Founded in 1710, the Spalding Gentlemen’s Society is Britain’s oldest surviving provincial learned society. Since 1955, its charitable purpose has been: ‘To promote and foster among the public knowledge, appreciation and the study of …’ what we now call the Arts, Sciences and Humanities. It is a membership society that welcomes women, notwithstanding its history and name. Membership is open to anyone aged eighteen or over.
Early in the eighteenth century, lawyer Maurice Johnson came back to Spalding having completed his training in London. Coffeehouses flourished in London, meeting places where a vibrant social circle eagerly discussed the news, new discoveries and inventions, new publications. Johnson wanted to replicate this stimulating circle in his home town and gathered a group of men to meet in a newly opened coffeehouse. Over the ensuing decades, the Society attracted eminent locals and also men of national stature (as corresponding members) such as Sir Isaac Newton. Johnson and his friend William Stukeley were instrumental in re-founding the Antiquarian Society in London, and Stukeley was a member of the Royal Society’s governing body.
From its early days, the Society has collected ‘curious’ things, established an important library and an archive holding. It was donations by members and also specific purchases that made possible the accumulation of many items, some of national and international importance. There is also much that relates to the rich local heritage. As a museum collection in Britain, only the Ashmolean’s in Oxford has a longer history.
With the changes wrought by the Industrial Revolution in the late eighteenth century and thereafter, the role of the Society changed and it became little more than a lending library, guarding its possessions but no longer at the forefront of learning. But, for a combination of circumstances, it survived, to be re-founded at the turn of the twentieth century but still essentially as a society for its members. Although this enabled the Society to survive through the twentieth century, it was not fully living up to its purpose as declared in 1955. Now, in the twenty-first century, serious effort is being made to make the Society more accessible to the public.
People become members because they support the Society’s objective. Some become involved in working with and maintaining the collections; acting as guides for visitors is an important role; and there are the administrative roles to be filled. The Society employs a caretaker and a part-time librarian but otherwise everything is done by volunteers. Overall management is vested in the Council, whose members are elected by the membership at Annual General Meetings. His Grace the tenth Duke of Buccleuch is the Society’s Patron.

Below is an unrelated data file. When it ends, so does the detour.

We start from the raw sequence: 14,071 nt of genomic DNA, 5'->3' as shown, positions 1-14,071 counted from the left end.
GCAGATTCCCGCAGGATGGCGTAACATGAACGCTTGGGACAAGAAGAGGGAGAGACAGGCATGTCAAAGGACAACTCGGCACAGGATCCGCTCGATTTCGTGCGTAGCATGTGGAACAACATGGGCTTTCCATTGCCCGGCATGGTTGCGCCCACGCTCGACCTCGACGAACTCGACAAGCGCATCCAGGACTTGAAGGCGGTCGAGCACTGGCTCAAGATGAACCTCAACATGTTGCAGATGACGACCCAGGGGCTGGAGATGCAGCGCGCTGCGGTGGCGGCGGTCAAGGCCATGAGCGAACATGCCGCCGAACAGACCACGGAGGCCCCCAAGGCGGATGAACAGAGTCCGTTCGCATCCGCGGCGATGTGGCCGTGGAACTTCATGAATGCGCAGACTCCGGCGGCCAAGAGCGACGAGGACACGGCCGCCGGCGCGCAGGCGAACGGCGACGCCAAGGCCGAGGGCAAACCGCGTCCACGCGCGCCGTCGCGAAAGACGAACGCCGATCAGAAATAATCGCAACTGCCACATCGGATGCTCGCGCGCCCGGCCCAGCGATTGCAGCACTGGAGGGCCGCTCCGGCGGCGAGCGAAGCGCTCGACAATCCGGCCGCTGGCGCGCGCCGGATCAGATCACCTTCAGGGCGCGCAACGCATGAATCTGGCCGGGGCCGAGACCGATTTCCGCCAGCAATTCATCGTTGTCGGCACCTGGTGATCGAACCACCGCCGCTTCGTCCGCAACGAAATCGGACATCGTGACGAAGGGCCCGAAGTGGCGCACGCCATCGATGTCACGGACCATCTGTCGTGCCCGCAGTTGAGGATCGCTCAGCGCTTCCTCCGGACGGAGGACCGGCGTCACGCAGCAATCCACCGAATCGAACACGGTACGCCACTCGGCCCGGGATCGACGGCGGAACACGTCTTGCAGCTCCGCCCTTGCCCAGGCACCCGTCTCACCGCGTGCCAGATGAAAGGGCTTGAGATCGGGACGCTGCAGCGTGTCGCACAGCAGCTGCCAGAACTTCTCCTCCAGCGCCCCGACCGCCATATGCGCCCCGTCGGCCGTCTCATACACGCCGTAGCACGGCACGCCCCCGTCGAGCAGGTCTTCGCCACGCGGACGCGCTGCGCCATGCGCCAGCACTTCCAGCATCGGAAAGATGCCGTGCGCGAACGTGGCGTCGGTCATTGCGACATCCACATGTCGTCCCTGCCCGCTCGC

The Society’s home is the Grade II listed building on Broad Street, purpose-built to house the Society’s collections. The intent in 1911 was to store and display the holdings, primarily for the benefit of members, and a lecture room provided space for lectures given to members. The collections outgrew the space provided. Though it was possible to create additional space, the Society again faces the problem that the space is inadequate. New accessions now usually number between sixty and eighty items annually and the building is no longer big enough to store, curate and display the entire collection properly. Nor is there space for temporary exhibitions. To ensure a viable future for the Society, some major changes will be necessary.
The Society has adopted a Vision Statement the fundamental basis of which is to improve public access – access in person and by electronic means. Part of this vision is the desire that members of the public should be able to visit the museum collections without the need for a guide, to wander at will and return when they want to in the advertised hours. How this may be achieved is a matter being addressed by Council.
Meantime, members of the Society can come on Monday mornings and Thursday evenings. Members of the public are welcome but are asked to be in touch in advance so that suitable arrangements can be made. Most visitors come as a party to see the museum displays, while others come individually to study particular holdings. On selected Sunday afternoons, the Society is open for one or two timed tours for which no booking is required.
Some of the Society’s activities occur in premises other than the 1911 Broad Street building housing the holdings. At Ayscoughfee Hall Museum in Spalding, the former home of Maurice Johnson, there is a permanent display of part of the Society’s collection relevant to this history; some temporary exhibitions of Society holdings have been held there and others are planned. There is a well-established programme of twelve public lectures across the winter months, held at Spalding Grammar School; a recent innovation is a June lecture at South Holland Centre, the Founder’s Lecture.